Michael Kinsley said Monday he is stepping down as the editor of Slate, the pioneering and widely admired online magazine he founded with the backing of Microsoft Corp. in 1996. In a memo to his staff, Kinsley said he felt "a need for change, and I think Slate could use a change as well." Kinsley told Associated Press that he would continue to write for Slate and hoped to work on other projects, such as promotional opportunities with other media organizations.
OPINION
March 19, 2006 | BRENDAN BUHLER
Put up your dukes, writers of "agonistes." If you think it's clever to apply this epithet to a politician, it's you who has earned this Greek nickname meaning "the struggler" or "the combatant." A word that sports a tweed jacket and pokes you in the chest with its pipe, agonistes famously appears in the titles of poems by Milton and Eliot as well as a political biography of President Nixon. It's used in newspapers and magazines about 40 times a year, often in premortem political obituaries.
ENTERTAINMENT
April 21, 2009 | Associated Press
Slate magazine political correspondent John Dickerson wrote a book about his late mother, Nancy Dickerson, who was the first female correspondent for CBS News. Now he's following her lead. CBS on Monday announced Dickerson's hiring as a political analyst and contributor. Dickerson, 40, will join the analyst team of Bob Schieffer and Jeff Greenfield. He covered politics for Time magazine for 12 years before joining Slate, where he will continue to work along with doing the CBS job.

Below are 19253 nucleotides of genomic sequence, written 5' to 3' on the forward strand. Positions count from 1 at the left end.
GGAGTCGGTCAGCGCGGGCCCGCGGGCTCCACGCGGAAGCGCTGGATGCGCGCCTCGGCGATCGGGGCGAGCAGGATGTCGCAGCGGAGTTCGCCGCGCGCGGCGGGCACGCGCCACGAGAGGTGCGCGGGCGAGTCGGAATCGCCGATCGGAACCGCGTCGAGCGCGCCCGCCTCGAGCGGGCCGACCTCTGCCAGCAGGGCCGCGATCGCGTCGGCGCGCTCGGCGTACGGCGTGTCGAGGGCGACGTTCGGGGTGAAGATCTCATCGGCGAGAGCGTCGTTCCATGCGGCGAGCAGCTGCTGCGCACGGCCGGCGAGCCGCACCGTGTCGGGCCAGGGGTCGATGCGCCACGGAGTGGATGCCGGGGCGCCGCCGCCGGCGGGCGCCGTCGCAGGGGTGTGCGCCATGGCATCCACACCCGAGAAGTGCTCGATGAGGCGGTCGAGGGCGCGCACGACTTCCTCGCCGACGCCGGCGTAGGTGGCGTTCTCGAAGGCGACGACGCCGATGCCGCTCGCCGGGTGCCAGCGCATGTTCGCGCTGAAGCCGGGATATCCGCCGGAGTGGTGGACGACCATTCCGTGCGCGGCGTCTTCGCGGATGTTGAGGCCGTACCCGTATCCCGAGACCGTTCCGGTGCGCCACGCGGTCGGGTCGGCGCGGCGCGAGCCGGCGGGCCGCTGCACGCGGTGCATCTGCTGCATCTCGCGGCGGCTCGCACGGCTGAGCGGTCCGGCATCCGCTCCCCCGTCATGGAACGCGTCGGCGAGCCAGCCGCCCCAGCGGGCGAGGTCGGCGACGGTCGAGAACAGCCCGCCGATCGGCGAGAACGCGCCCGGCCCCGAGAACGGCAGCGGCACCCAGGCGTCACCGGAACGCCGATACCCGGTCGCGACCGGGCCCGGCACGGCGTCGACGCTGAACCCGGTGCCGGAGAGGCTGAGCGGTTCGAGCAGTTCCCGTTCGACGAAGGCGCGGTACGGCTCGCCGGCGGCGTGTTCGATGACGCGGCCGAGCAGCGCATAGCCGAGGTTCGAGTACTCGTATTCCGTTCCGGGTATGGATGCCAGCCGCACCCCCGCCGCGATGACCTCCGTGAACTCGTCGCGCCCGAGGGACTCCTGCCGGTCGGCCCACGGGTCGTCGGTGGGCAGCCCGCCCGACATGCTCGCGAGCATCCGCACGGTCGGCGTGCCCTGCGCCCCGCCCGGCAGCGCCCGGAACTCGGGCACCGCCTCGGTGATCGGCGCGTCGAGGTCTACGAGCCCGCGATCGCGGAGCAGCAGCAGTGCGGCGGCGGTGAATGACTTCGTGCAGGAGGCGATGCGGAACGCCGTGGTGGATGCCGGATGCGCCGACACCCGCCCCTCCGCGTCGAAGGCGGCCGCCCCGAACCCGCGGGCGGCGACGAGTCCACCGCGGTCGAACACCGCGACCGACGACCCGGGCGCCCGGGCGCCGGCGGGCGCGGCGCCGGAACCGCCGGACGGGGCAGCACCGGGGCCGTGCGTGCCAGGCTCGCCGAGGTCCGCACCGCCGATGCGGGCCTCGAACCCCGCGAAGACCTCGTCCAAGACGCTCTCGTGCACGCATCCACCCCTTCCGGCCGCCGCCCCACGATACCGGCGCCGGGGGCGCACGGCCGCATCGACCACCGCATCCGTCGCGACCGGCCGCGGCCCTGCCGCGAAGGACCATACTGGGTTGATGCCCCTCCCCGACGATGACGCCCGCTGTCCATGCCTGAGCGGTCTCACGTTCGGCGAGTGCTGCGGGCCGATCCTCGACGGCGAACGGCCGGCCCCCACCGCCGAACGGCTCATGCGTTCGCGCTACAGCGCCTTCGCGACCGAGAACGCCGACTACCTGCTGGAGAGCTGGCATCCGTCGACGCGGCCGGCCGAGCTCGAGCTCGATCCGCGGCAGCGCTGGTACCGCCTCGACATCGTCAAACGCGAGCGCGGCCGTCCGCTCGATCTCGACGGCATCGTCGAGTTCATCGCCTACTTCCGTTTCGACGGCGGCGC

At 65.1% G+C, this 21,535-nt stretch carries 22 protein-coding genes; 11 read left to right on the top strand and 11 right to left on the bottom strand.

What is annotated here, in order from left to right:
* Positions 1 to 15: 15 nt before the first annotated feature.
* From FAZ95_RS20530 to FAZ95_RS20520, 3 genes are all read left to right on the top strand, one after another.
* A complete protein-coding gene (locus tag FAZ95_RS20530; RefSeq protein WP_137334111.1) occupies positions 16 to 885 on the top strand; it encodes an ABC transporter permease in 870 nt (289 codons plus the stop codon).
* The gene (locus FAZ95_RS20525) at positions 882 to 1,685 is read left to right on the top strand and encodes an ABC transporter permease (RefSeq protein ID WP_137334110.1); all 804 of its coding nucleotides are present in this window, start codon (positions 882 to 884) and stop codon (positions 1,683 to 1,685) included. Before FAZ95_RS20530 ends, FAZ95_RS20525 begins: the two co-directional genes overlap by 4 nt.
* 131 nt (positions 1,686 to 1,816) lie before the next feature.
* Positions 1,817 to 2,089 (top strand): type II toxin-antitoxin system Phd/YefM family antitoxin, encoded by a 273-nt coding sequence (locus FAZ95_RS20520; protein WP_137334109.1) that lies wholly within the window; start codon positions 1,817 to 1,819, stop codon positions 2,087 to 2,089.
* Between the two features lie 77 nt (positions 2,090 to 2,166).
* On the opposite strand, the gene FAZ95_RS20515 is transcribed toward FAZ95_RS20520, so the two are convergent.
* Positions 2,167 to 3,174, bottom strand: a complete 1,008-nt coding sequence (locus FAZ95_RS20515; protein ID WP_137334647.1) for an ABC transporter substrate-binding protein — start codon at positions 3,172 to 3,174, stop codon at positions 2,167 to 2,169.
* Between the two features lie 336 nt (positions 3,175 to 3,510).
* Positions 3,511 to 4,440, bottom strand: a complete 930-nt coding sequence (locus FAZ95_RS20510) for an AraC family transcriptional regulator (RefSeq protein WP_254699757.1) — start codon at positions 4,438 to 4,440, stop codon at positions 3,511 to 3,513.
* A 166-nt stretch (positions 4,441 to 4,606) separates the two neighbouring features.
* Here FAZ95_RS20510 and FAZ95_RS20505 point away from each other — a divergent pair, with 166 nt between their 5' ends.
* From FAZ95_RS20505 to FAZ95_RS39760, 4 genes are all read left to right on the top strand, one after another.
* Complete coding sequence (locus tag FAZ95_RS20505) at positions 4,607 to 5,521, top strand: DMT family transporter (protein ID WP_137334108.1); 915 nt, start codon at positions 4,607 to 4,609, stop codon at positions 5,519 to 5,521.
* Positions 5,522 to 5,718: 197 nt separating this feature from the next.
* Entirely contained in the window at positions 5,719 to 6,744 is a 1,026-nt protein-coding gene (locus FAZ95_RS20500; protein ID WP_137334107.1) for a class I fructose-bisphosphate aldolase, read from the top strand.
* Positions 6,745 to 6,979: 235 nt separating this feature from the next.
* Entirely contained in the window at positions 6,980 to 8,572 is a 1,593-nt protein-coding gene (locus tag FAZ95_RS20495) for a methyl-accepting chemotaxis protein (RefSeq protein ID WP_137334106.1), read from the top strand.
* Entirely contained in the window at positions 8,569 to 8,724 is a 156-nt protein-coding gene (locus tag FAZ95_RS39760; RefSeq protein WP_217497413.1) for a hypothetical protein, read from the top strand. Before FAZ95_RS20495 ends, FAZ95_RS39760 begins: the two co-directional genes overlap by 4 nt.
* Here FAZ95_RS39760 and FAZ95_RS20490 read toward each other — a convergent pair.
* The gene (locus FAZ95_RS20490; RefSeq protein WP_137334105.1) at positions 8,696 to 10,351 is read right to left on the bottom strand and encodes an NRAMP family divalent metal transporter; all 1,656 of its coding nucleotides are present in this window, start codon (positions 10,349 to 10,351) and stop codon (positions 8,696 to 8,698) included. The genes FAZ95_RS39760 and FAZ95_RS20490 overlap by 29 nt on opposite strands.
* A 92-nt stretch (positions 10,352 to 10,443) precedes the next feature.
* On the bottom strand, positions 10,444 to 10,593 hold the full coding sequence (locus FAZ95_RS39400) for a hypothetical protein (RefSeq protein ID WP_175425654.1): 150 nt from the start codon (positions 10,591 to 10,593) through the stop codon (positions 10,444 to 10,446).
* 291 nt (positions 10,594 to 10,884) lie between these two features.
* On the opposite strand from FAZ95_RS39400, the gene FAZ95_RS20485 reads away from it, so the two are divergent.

NEWS
February 12, 2002 | From Associated Press
Michael Kinsley said Monday he is stepping down as the editor of Slate, the pioneering and widely admired online magazine he founded with the backing of Microsoft Corp. in 1996. In a memo to his staff, Kinsley said he felt "a need for change, and I think Slate could use a change as well." Kinsley told Associated Press that he would continue to write for Slate and hoped to work on other projects, such as promotional opportunities with other media organizations.
BUSINESS
October 5, 1999 | Bloomberg News
Microsoft Corp. plans to make a television pilot program based on its online magazine Slate, hosted by ex-CNN pundit Michael Kinsley, as the software giant moves further into TV. The pilot would be produced with Seattle public-TV station KCTS and made available on the Internet, using Microsoft's WebTV technology that lets users toggle between a TV and a personal computer. The half-hour weekly program would feature Slate contributors and guests discussing news, politics and culture.